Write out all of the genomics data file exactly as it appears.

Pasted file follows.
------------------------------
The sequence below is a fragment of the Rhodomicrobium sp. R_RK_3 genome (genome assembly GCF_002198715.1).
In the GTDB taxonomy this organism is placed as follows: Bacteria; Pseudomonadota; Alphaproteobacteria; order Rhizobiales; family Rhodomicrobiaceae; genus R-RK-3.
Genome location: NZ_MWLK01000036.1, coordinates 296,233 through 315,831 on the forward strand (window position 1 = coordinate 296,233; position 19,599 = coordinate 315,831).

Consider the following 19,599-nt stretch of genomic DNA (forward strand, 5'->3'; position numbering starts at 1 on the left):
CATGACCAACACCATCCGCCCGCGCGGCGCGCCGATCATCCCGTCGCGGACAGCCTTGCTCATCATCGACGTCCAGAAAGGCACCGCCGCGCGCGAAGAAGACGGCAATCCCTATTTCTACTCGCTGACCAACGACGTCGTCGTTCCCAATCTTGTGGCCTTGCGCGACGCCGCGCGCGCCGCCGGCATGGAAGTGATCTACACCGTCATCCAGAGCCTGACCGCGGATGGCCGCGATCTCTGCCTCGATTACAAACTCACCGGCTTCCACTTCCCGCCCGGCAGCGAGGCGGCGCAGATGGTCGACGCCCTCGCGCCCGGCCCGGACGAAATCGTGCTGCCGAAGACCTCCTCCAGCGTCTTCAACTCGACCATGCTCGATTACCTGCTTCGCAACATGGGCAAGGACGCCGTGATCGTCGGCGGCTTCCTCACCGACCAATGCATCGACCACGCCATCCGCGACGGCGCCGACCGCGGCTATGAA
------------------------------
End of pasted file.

The sequence below is a fragment of the Rhodomicrobium sp. R_RK_3 genome (genome assembly GCF_002198715.1).
In the GTDB taxonomy this organism is placed as follows: Bacteria; Pseudomonadota; Alphaproteobacteria; order Rhizobiales; family Rhodomicrobiaceae; genus R-RK-3.
Genome location: NZ_MWLK01000036.1, coordinates 296,233 through 315,831 on the forward strand (window position 1 = coordinate 296,233; position 19,599 = coordinate 315,831).

Consider the following 19,599-nt stretch of genomic DNA (forward strand, 5'->3'; position numbering starts at 1 on the left):
CATGACCAACACCATCCGCCCGCGCGGCGCGCCGATCATCCCGTCGCGGACAGCCTTGCTCATCATCGACGTCCAGAAAGGCACCGCCGCGCGCGAAGAAGACGGCAATCCCTATTTCTACTCGCTGACCAACGACGTCGTCGTTCCCAATCTTGTGGCCTTGCGCGACGCCGCGCGCGCCGCCGGCATGGAAGTGATCTACACCGTCATCCAGAGCCTGACCGCGGATGGCCGCGATCTCTGCCTCGATTACAAACTCACCGGCTTCCACTTCCCGCCCGGCAGCGAGGCGGCGCAGATGGTCGACGCCCTCGCGCCCGGCCCGGACGAAATCGTGCTGCCGAAGACCTCCTCCAGCGTCTTCAACTCGACCATGCTCGATTACCTGCTTCGCAACATGGGCAAGGACGCCGTGATCGTCGGCGGCTTCCTCACCGACCAATGCATCGACCACGCCATCCGCGACGGCGCCGACCGCGGCTATGAA